Parisot, A.-M. et A. de la Durantaye (2005) "How to assess Deaf children's signed production? Conception of a tool to assess phonological skills in Quebec Sign Language", International Society for Language Studies 2005, Montréal.
Ninety percent of deaf children are born in hearing
families and only have access to a signed language later in their life (Liben,
1978). In most cases, it is not possible for these children to naturally acquire
an oral language. In addition, they are often not provided with the right conditions
to acquire a signed language as a first language (Lhuissier, 2000). These children
therefore constitute a clientele which needs rehabilitation in terms of language
and communication skills.
The tool we are presenting assesses the phonological parameters of signs produced in Quebec Sign Language (LSQ) by deaf children at the preschool level. It has been created by a multidisciplinary team of linguists, speech-language pathologists and occupational therapists, who participated in all the different stages of conception and development of the tool. The goals of this presentation are 1) to discuss the relevance of and the need for assessment tools testing LSQ skills in a rehabilitation context in the province of Quebec, 2) to present a detailed description of the different stages of conception and development of the tool assessing LSQ phonological skills and 3) to look deeper into two aspects of the development process: efficiency and validity.
Why design a tool for speech-language pathologists to test phonological skills in sign language? Speech-language pathologists prevent and treat communication disorders related to problems with hearing, language or speech. Amongst other responsibilities, they may assess and work on children's oral language development. Data on the different stages of normal language acquisition are thus essential for their work. With regards to signed languages, research on LSQ shows that this language has a phonological structure which is different but equivalent to that of oral languages (Miller, 1997; Dubuisson et al., 1999). Speech-language pathologists working with deaf children having LSQ as a first language need to know the acquisition stages of this visual-gestural language in order to treat this population just as they treat hearing French-speaking children. The development of the assessment tool is based on two theoretical frameworks: theories of acquisition and description of signed languages along with theories addressing the methodologies used in the conception of assessment tools for speech-language pathologists. Many studies on the acquisition of signs and their internal structure (Boyes-Bream, 1990; Marentette and Mayberry, 2000; Meier et al., 1998; Siedlecki and Bonvillian, 1997; Parisot et al., 2000; etc.) have shown that handshape, location, and movement could be independent sources of errors in the signed productions of deaf children. If oral and signed languages can be distinguished in terms of phonological production, they do however share common motor principles. Indeed, in both cases it is possible to propose articulatory-based models for the acquisition of phonological elements of the language. The elements we controlled in the conception of the assessment tool of LSQ phonological skills are those usually controlled in assessment tools for the phonology of oral languages (Bergeron, 1997): word frequency, phoneme representativeness along with levels of articulatory and conceptual complexity.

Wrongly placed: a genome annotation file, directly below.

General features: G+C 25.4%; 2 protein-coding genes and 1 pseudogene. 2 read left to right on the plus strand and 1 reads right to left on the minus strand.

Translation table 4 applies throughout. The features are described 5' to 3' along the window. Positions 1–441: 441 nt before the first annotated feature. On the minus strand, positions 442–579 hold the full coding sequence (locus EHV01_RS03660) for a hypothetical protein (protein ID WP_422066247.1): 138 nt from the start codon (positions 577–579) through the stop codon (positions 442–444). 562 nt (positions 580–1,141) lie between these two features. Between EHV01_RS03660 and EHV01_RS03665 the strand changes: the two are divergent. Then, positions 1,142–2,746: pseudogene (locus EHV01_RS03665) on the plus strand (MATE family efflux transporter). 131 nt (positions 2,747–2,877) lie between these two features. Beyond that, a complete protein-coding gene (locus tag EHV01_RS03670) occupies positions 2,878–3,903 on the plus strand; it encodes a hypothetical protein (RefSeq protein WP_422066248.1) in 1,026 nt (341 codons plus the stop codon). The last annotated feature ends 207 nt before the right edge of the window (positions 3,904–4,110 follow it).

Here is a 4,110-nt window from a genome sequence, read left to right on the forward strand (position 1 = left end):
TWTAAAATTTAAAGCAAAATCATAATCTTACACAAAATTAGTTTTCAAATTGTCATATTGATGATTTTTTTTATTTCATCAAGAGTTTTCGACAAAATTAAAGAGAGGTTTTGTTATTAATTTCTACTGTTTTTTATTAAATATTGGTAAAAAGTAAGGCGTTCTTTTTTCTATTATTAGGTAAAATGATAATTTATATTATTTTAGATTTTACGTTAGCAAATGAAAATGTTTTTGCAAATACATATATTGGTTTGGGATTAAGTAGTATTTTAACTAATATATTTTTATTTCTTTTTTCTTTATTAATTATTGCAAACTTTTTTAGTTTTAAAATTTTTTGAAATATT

In the first part of our talk, we will present a detailed portrait of the different conception stages of our tool (the choice of lexical elements, the phonological description of the items, the definition of articulatory and conceptual complexity and the tryout of a prototype.) In the second part, we will discuss two problems related to the efficiency of the tool: the actual system of LSQ phonetic representation and the shape and design of the evaluation grid. Finally, we will discuss the notions of fidelity and validity that are to be considered in the conception of the assessment tool.
Résumé court :
This talk present 1) the need for assessment tools testing Quebec Sign Language (LSQ) skills in a rehabilitation context, 2) a detailed description of conception and development of the tool assessing LSQ phonological skills and 3) a discussion on the efficiency and the validity of the development process.